As a small business owner you are dependent on cash flow — and making sure that your customer payments transact seamlessly, securely and reliably are critical to that cash flow.
Here’s an overview of the payment options you may want to extend to your customers as well as the best practices and self-protection tactics you should employ when accepting customer payments.
Which Customer Payment Options are Best for You?
Identifying which payment methods are best for you depends on the type of company you run and how you conduct business. For example, retail establishments can benefit from a variety of cash and non-cash payment options including checks, credit cards and, most securely of all, debit cards. For restaurants and fast food establishments, non-cash forms of payment are an absolute essential to boosting the volume of transactions.
If you transact any business online — otherwise known as “e-tailing” — accepting credit and debit card payments are a must, but many smaller businesses are also embracing online transaction services such as PayPal that offer both lower fees and potential access to a greater number of buyers who prefer the enhanced security features.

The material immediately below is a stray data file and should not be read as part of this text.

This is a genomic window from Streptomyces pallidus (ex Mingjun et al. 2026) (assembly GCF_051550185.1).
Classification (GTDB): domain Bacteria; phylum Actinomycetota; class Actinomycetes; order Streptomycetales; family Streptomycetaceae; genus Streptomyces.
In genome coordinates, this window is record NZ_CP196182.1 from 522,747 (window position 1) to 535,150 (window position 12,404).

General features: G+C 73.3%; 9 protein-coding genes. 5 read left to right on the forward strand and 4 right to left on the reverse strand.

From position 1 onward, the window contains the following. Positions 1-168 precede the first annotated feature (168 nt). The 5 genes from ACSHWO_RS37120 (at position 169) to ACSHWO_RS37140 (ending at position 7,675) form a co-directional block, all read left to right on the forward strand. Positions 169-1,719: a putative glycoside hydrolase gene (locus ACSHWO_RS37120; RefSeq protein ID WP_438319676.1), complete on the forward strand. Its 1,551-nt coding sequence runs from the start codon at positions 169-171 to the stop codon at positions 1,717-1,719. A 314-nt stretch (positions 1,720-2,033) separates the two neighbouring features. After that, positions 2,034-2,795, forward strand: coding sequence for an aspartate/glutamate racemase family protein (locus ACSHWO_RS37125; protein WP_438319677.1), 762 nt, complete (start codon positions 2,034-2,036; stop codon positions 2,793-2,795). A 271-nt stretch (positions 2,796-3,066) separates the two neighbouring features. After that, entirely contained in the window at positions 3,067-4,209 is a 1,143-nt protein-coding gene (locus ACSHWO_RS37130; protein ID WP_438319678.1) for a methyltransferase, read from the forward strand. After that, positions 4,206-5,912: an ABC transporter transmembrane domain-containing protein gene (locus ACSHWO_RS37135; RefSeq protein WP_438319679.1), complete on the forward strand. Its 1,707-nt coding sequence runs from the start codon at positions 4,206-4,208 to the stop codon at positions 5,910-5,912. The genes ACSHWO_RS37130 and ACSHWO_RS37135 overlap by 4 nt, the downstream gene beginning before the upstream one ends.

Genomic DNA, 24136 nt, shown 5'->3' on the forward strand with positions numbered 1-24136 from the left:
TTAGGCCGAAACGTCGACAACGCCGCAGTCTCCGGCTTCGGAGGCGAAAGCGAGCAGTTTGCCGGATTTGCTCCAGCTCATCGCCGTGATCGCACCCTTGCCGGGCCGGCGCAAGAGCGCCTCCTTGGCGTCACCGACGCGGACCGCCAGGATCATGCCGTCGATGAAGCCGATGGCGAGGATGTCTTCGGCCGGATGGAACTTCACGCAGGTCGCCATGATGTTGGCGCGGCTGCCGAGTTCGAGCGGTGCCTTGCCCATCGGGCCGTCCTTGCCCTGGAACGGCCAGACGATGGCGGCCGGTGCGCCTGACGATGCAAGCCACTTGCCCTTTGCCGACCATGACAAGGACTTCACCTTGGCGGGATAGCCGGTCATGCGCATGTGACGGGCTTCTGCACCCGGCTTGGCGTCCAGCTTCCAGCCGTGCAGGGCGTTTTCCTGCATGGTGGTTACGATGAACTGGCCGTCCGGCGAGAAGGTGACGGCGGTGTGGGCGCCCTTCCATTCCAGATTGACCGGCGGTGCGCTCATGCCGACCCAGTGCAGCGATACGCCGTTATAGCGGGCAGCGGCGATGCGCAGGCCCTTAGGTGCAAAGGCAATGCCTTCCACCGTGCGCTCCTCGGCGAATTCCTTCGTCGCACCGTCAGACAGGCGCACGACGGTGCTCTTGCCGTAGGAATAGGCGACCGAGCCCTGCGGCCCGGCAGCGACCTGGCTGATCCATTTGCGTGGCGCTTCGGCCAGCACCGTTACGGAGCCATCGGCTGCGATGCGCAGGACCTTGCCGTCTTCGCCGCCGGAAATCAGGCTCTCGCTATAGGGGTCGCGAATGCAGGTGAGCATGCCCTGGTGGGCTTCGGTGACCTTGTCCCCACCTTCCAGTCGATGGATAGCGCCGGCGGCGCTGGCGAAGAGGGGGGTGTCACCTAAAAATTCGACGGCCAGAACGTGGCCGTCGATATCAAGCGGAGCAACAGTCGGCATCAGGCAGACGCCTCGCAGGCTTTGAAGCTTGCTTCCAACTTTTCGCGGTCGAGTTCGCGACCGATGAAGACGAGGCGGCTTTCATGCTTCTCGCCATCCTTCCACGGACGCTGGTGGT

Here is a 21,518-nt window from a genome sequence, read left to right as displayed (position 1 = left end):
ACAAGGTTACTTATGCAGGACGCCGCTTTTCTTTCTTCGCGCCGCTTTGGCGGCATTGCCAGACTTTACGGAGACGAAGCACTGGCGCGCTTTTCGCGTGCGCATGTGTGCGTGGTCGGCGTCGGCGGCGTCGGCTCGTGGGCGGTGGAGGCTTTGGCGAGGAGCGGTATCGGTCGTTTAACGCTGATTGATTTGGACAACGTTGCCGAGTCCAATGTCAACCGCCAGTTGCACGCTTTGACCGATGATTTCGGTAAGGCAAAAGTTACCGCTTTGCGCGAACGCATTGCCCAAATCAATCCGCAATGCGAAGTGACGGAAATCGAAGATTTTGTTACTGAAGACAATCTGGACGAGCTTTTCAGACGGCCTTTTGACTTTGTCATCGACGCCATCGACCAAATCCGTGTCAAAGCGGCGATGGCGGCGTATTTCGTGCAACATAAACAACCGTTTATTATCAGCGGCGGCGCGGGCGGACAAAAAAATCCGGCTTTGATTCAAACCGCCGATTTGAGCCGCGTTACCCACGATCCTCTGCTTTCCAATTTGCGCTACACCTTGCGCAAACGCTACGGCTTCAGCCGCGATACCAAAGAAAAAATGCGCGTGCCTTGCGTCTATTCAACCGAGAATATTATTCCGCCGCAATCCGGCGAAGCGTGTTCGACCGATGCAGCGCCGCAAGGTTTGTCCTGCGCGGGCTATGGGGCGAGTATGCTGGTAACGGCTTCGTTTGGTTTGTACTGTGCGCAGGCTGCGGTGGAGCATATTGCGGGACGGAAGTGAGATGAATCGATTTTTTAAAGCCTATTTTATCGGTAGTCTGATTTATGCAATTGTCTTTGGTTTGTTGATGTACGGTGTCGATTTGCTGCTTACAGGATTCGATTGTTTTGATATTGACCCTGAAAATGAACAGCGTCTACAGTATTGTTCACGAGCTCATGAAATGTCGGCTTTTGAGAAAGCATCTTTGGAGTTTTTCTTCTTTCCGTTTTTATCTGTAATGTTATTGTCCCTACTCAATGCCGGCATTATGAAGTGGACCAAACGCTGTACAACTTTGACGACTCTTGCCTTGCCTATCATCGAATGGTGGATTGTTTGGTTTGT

To identify which payment options best suit your business, SCORE offers some sound tips in this brief article – Choosing a Vendor to Process Your Online Transactions.
In addition, you should also familiarize yourself with guidance provided by the government on this topic. For example, did you know that if you accept a cash or cash-equivalent payment from a customer for more than $10,000 you are required to file Form 8300 with the IRS to capture more information about the buyer? For your own protection, you’ll also want to understand which forms of customer ID are legally required and acceptable as a condition for writing a check in your particular state.
To find out more about establishing payment and collection policies and understanding the laws that regulate them check out this quick one-page overview from the government through its Business.gov Web site.
When Customer Payments go Bad
Despite all the initial skepticism and concern about making and accepting online payments, it’s the more traditional forms of payments that pose the most problems for small businesses.
With over $50 million in bad checks written each day the impact on the small business owner in terms of associated bank fees, time and cost of collection (or not), is an unwelcome burden.
There are a number of practical measures that you can take to prevent bad checks hitting your bottom line, from the most drastic — not accepting checks at all – to more measured approaches such as accepting only cashier’s checks, using a check-verification bureau, scrutinizing every check, and posting a bad-check policy. As with most lines of defense, you’ll need multiple strategies. Read more about putting these measures to work for you in this quick article: “Making your business rubber-check proof“.
Get more information on determining the best customer payment options for your small business at these links: